Sometimes a sacrament meeting speaker will say something that lingers in your mind for years to come. That happened to me when a speaker was giving a talk about the importance of the sacrament. He told about a man who came into a meeting and sat on the pew beside him; he didn't recognize the man and found out later he was not a member of the LDS Church. The man was attentive and reverent. When the sacrament bread was passed the man took a piece and said in a barely audible voice, "Thank you, Jesus."
When the water was passed, he drank and again said, "Thank you, Jesus." The speaker told how touched he was by this man's gratitude to the Savior for what he had done for him.
Now whenever I partake of the sacrament I often find myself thinking the words, "Thank you, Jesus."
Expressing gratitude in our hearts for what the Savior has done for us is significantly important; however, that is just one part of the sacrament experience for Latter-day Saints.
The late Elder Joseph Anderson, an emeritus general authority, explained, "When we enter into the waters of baptism we enter into covenant with the Lord that we will keep the commandments that he has given us. When we partake of the sacrament we renew that covenant; we partake of these emblems in remembrance of the atoning sacrifice of our Lord and Savior; we express a willingness to take upon us His name, the name of our Lord and Master, our Savior, Jesus Christ; and we covenant that we will always remember him, that we will keep the commandments which he has given us" ("We Are a Covenant-making People," Ensign, November 1976, page 89).
In speaking about the sacrament, Elder Jeffrey R. Holland, of the Quorum of the Twelve, reminded us that we as a people need to take the sacrament much more seriously than we often do — and that the sacrament is the real purpose of sacrament meeting, not something to rush through so we can get on with the rest of the meeting. He also counseled that everything in the meeting, all that is spoken or sung, should be in harmony with that sacred ordinance (see "This Do in Remembrance of Me," Ensign, November 1995, page 67).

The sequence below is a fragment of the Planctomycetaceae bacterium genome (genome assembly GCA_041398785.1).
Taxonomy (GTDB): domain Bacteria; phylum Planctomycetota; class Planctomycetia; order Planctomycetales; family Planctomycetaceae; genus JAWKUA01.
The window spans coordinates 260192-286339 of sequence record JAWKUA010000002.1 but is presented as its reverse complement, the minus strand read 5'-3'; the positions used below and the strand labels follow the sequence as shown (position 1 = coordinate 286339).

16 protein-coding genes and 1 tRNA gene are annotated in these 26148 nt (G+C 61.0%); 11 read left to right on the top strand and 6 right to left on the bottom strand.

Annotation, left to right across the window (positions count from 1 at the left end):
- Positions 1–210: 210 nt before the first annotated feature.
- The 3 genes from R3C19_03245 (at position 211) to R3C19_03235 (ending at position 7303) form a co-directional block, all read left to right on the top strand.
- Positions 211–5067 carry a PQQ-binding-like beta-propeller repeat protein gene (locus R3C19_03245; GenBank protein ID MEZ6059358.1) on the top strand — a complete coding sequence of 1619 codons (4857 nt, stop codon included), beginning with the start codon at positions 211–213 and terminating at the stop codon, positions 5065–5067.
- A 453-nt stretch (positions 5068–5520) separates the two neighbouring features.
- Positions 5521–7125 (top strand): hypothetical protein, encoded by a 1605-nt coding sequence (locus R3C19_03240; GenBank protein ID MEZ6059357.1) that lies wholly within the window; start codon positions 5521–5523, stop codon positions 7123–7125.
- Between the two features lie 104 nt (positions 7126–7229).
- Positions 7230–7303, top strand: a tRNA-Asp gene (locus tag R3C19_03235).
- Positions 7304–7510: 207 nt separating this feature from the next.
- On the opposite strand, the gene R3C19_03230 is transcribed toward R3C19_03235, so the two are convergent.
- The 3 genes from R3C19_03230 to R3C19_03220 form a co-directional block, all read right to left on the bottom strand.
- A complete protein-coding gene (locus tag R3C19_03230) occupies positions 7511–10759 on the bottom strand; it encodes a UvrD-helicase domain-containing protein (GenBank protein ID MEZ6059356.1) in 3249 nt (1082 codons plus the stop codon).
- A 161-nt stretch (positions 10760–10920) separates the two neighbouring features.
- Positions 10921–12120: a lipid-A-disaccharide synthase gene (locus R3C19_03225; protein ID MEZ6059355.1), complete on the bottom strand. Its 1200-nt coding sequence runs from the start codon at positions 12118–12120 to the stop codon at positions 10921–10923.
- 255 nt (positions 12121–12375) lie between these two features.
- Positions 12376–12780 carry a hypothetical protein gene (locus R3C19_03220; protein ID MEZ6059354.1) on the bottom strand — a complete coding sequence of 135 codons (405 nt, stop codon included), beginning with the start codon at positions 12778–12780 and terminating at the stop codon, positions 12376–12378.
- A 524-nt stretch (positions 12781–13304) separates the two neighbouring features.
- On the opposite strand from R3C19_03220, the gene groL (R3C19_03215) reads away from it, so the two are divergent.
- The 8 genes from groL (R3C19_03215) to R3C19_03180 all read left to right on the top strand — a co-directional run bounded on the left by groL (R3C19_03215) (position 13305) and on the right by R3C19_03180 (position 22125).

Learning to be filled
I remember sacrament meetings years ago when our five children were small. It was a challenge to stay focused and to feel the Spirit as they wriggled and poked each other, too-loudly asking, "When will the snackerment come?"
Some Sundays I felt sufficiently righteous just getting them ready enough to show up. For several of those years I was the task master while my bishopric husband sat on the stand, smiling encouragement from afar. Now I see young mothers and fathers doing the same thing — trying their best. I have learned that "their best" — or close to it — is good enough for those challenging years.
How glad I am that we didn't let the difficultness of it keep us away. There were moments scattered here and there throughout those years that made it all worthwhile.
Those children understand it now as they experience the same with their little ones. And I've also discovered that finding the sacrament to be an anticipated delicious "snack" isn't too far off base. Gradually the deliciousness takes on new meaning, with feelings of joy and renewal.
We can experience this joy of having his Spirit with us in a variety of ways. In sharing her sacrament experience, a friend told me, "One Sunday as the priests tore the bread I pondered, 'Why do they tear the bread?' At that moment the hymn rang out in my mind: bruised, broken, torn for us — and a picture came to me of Jesus with his arms outstretched, the spikes being driven through his hands and His flesh tearing. At that moment the Spirit enveloped me, and I knew of his love for me.
Being worthy to partake
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